The Surface Transportation Board is asking the Class I railroads to explain how they are addressing congestion within the international intermodal supply chain amid shippers’ reports about “sizeable” storage fees and the length of time containers are being held.

STB Chairman Marty Oberman, in letters dated Thursday to each of the Class I railroads, asked the railroads to provide certain information regarding container storage fees so that the board can assess the extent of congestion at key container terminals, as well as determine whether to lift an exemption in order to subject container cars to STB demurrage policy and rules. 

The letter comes as Western U.S. rail carriers grapple with container congestion at West Coast ports. Both Union Pacific (NYSE: UNP) and BNSF (NYSE: BRK.B) took steps recently to help ocean carriers relieve the container backlogs at the ports, particularly at Los Angeles and Long Beach.

“The board has received numerous reports related to the length of time that containers are being held in rail yards, and the sizable storage fees (‘demurrage’) some customers have been required to pay in order to obtain release of containers bearing their shipments. These reports have come from shippers, both large and small, in addition to third-party logistics providers,” Oberman wrote. “I am particularly troubled about reports that Class I railroads are continuing to impose these charges even in circumstances when the receivers, as a practical matter, have no means to facilitate the release of their containers.”

To gauge the magnitude of the problem at the top 10 U.S. intermodal terminals by volume, Oberman requested the following information from the Class I railroads:

The number of “free days” allowed for container storage before demurrage fees begin to accrue.
The daily fee schedule after any free days expire.
Any increase or decrease in such demurrage fees and free time since January.
Any “fee caps” that are currently in place and how long those caps are expected to remain in place.
Whether receivers are being permitted to provide their own chassis to retrieve their containers.
A description of efforts made, if any, to reduce storage charges when a delay is not within the control of the shipper or receiver.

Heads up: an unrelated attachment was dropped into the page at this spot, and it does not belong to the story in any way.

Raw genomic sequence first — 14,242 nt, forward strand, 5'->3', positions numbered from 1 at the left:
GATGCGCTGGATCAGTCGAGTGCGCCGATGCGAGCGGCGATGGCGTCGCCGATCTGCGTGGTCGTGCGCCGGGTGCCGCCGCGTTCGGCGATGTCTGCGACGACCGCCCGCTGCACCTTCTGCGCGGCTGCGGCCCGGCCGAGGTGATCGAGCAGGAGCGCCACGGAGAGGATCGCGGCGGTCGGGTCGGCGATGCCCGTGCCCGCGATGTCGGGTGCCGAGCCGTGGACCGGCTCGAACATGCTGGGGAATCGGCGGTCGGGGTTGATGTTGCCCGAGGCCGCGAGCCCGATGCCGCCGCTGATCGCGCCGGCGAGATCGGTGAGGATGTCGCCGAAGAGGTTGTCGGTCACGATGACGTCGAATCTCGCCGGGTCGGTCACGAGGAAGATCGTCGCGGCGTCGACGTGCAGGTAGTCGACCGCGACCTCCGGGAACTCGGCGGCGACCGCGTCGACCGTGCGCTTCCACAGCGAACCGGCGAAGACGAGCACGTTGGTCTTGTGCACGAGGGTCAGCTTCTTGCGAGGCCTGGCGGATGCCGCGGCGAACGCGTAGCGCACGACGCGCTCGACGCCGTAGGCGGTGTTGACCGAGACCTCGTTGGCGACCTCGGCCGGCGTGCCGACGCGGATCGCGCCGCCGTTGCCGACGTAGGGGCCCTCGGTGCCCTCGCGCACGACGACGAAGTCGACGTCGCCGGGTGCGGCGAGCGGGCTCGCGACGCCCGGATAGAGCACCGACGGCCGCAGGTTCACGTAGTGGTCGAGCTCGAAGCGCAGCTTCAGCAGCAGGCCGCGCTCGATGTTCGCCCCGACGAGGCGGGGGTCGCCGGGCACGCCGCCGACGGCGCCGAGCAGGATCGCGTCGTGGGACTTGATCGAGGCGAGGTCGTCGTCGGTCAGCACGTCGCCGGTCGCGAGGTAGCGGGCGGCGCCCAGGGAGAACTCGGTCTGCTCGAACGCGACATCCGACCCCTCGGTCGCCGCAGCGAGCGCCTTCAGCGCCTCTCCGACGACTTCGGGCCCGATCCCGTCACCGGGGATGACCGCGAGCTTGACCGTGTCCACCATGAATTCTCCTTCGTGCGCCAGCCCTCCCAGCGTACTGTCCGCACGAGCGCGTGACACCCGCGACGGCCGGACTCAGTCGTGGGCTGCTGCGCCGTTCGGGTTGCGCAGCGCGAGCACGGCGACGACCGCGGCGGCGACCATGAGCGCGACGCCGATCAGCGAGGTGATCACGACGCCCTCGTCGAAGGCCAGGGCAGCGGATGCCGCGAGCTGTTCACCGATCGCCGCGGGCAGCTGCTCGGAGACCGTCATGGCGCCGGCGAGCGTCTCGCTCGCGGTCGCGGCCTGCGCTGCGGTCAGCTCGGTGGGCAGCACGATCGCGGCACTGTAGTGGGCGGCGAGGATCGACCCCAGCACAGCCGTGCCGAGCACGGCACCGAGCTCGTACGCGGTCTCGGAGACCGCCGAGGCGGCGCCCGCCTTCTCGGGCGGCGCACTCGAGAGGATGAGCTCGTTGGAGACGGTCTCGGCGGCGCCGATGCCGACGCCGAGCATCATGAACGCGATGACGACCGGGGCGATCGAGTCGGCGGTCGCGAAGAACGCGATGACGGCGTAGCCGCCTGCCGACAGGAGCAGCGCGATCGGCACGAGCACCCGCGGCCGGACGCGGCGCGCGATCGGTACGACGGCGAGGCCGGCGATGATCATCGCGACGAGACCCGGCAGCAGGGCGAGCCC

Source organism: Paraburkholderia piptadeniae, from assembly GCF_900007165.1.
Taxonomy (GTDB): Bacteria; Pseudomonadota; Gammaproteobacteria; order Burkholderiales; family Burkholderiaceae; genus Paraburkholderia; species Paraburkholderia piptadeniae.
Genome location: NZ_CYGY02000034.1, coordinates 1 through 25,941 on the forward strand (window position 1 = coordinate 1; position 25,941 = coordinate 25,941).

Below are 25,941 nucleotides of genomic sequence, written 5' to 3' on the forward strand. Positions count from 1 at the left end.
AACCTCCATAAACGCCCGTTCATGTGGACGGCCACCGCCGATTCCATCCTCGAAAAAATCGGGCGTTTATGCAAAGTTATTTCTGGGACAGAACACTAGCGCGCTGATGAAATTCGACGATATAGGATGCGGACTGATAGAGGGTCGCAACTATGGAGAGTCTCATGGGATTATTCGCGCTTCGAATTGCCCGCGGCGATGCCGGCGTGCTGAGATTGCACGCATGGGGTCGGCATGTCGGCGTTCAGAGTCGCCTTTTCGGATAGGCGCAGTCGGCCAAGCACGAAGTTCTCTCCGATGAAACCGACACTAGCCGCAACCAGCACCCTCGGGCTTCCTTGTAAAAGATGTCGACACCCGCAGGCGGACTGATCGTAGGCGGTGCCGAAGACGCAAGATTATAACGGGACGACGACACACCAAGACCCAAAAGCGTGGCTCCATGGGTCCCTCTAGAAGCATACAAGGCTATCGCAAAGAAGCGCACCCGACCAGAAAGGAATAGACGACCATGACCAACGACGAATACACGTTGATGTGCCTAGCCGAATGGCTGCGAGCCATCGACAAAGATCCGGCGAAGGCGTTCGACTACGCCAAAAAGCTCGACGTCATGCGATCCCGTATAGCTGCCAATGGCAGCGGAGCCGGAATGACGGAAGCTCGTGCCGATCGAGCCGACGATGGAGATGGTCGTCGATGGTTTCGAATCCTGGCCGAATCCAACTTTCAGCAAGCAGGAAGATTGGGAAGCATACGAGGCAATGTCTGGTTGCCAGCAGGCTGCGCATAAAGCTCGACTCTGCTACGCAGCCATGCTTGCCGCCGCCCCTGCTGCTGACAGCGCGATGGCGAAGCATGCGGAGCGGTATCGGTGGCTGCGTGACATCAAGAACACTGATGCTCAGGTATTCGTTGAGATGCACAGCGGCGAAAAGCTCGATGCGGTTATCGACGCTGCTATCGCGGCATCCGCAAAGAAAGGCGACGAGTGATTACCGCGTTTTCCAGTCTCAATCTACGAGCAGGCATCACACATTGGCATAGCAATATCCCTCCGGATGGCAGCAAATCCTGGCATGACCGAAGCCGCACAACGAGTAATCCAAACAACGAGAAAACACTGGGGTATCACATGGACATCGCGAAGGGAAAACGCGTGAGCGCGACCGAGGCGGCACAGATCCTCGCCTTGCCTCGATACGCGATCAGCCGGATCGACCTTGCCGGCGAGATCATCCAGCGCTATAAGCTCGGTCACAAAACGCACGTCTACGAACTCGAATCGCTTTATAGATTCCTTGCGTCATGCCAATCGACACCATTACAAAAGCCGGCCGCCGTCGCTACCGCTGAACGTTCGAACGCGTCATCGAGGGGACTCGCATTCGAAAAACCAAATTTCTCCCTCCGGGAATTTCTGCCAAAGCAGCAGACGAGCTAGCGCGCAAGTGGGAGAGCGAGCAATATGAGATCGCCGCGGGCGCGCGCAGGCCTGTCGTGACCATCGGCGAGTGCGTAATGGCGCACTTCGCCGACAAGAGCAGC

The average daily volume of stored containers, broken out by month from July 2020 to the most recent month for which data is available.

The board also wants to know the railroads’ policies and practices of assessing storage charges, as well as what relief is available. 

Many shippers have asked the board to lift an exemption that allows intermodal containers not to be subject to demurrage policy and rules, but STB wants to make an informed decision, according to Oberman. The exemption pertains to container-on-flatcars and trailer-on-flatcars, known as COFC and TOFC.

“It is important to underscore that, at this time, the board has not initiated any actions with respect to the existing intermodal exemption. Because I recognize the significance of any such potential board action, I am requesting the above information to facilitate careful consideration of this difficult situation and to assist the board in determining whether any action may be warranted,” Oberman wrote.

“Right now, the board’s principal concerns are helping to mitigate the congestion problems at intermodal yards caused by the unprecedented economic situation, improve network fluidity, and provide relief to shippers and receivers who are not in a position to reasonably avoid onerous and potentially business-threatening storage charges,” he said.

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Related links:

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MSC warns of international intermodal impacts on West and East coasts

UP temporarily stopping eastbound container service to Chicago

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